The dreadful org is trying to push further into our lives, even here in Britain, and has produced a report based on international research into bullying. It’s apparently based on research in 47 schools in 9 countries, so about 5 schools per country. The conclusion is that a higher number of pupils in British schools perceive bullying to be a problem than in other European countries. The last international report the org produced like this was about how fast people walked, and it was probably just as (un)scientific, just as (in)accurate, and just as silly.
I probably attended 5 schools at one time or another in England, and spent rather more time there than any BC researcher, and I think everybody there, pupils and teachers, was savvy enough to realise that bullying was a problem. Because bullying always was and always will be a problem – in class, games, out of school, via text messages, email, in virtual environments and so on - and the British Council, as a classic bullying organisation, knows that as well as any. But as is the norm with reports from the British Council, the agenda here is to establish a role for the organisation, and to seek to justify its massive subsidy from the taxpayer.
Here is a telling line from the report in The Guardian:
When asked how to remedy the situation, one-quarter of the children replied that they think there should be more religious holidays recognised in the school calendar.
Oh please. I have a different experience of Britain from the British Council because I never heard anybody suggest anywhere, publicly or privately, that more religious holidays – or even publishing the dates of the Jewish or Chinese New Year, or Diwali or Eid al-Fitr or even Whitsun - could be a remedy for anything, much less for bullying. The case for having fewer religious festivals in the British school calendar is arguably rather stronger anyway.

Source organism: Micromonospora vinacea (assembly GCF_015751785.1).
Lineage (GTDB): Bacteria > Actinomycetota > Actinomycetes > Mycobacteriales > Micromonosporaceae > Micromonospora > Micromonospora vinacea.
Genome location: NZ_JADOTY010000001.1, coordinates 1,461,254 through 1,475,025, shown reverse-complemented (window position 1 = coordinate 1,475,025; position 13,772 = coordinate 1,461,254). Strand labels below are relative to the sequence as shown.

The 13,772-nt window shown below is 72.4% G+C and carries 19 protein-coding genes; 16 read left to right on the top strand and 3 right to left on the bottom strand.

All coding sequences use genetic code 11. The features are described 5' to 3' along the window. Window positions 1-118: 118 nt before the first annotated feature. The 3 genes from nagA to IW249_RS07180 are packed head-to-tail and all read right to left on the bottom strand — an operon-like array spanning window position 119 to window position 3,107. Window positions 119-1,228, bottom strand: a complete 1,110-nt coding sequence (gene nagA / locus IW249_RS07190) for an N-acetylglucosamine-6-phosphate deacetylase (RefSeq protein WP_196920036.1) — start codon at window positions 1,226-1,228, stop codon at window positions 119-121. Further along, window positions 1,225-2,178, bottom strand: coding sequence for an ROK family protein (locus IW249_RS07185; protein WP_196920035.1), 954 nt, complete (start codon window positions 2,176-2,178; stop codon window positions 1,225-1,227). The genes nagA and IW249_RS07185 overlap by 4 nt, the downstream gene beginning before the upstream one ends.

We have all seen bullying at school, and it’s a nasty phenomenon which it is the duty of teachers and principals to control and eliminate at every turn, whether it involves “migrants” (the currently “correct” term for immigrants) or anybody else. If you haven’t seen bullying, and do not see it as a problem, then this is not your planet. To say that bullying is part of human nature is not defeatist but realistic, and of course it is the duty of all responsible parents and teachers to seek it out, root it out where possible, and minimize the suffering it causes. But for anybody to imagine that any initiative or programme involving that arrogant bully the British Council, or more religious holidays, is likely to change any aspect of this is a naive delusional fantasy.